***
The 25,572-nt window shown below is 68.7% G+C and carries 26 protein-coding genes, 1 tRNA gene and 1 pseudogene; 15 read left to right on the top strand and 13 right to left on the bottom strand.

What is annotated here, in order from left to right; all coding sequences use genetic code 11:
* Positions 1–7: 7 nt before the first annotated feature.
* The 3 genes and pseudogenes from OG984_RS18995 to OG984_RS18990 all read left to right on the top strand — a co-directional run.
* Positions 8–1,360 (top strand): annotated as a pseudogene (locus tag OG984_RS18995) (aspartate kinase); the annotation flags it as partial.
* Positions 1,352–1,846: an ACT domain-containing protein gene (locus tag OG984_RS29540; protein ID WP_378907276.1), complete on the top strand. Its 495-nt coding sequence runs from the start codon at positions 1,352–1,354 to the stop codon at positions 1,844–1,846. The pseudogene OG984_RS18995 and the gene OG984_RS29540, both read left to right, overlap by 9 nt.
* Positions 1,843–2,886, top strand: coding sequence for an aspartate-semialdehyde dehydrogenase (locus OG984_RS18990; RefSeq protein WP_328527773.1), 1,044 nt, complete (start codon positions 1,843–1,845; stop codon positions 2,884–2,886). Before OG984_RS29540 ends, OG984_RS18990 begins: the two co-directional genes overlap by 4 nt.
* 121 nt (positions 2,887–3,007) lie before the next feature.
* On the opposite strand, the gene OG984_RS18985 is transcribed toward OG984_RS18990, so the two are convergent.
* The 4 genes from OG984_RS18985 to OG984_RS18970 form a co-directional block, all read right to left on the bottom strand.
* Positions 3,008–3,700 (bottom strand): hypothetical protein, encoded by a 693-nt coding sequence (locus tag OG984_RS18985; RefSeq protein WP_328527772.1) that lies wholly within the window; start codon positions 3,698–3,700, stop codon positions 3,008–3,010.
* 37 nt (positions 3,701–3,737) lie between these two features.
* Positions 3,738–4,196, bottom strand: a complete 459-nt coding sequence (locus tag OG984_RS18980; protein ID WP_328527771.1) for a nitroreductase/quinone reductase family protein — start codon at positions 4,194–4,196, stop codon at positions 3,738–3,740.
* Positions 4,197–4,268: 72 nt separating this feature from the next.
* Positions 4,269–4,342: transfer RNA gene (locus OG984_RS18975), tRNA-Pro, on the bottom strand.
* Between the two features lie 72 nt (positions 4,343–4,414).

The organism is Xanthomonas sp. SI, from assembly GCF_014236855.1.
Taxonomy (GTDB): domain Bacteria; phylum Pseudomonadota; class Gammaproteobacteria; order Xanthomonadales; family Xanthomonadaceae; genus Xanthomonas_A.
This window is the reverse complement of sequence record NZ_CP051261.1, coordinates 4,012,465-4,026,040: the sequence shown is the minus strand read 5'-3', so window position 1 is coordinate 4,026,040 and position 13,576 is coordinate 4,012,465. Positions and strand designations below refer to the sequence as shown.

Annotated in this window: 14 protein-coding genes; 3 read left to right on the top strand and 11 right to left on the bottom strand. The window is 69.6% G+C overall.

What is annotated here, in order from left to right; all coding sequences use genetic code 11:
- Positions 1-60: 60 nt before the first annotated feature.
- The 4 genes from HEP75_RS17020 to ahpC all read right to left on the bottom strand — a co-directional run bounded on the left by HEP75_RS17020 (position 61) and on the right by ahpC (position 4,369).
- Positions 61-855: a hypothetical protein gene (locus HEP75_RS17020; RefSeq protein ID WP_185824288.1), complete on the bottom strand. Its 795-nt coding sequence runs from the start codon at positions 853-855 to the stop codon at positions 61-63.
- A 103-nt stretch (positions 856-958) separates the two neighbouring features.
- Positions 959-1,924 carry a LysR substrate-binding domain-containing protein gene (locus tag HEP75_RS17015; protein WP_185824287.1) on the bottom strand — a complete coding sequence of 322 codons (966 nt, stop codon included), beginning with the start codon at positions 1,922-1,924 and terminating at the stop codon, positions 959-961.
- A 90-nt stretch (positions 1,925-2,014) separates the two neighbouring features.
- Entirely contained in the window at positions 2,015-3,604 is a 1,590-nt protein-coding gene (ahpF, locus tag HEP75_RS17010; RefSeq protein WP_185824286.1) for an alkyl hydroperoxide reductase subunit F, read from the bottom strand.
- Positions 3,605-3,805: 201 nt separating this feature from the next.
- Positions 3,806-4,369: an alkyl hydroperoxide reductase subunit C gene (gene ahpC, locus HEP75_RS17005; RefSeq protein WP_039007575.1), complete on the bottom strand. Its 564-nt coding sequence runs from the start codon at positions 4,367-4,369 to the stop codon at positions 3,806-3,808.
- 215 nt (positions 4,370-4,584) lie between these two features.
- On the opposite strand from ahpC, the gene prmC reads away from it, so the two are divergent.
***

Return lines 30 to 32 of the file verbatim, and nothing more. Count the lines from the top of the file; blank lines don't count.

- Positions 3,806-4,369: an alkyl hydroperoxide reductase subunit C gene (gene ahpC, locus HEP75_RS17005; RefSeq protein WP_039007575.1), complete on the bottom strand. Its 564-nt coding sequence runs from the start codon at positions 4,367-4,369 to the stop codon at positions 3,806-3,808.
- 215 nt (positions 4,370-4,584) lie between these two features.
- On the opposite strand from ahpC, the gene prmC reads away from it, so the two are divergent.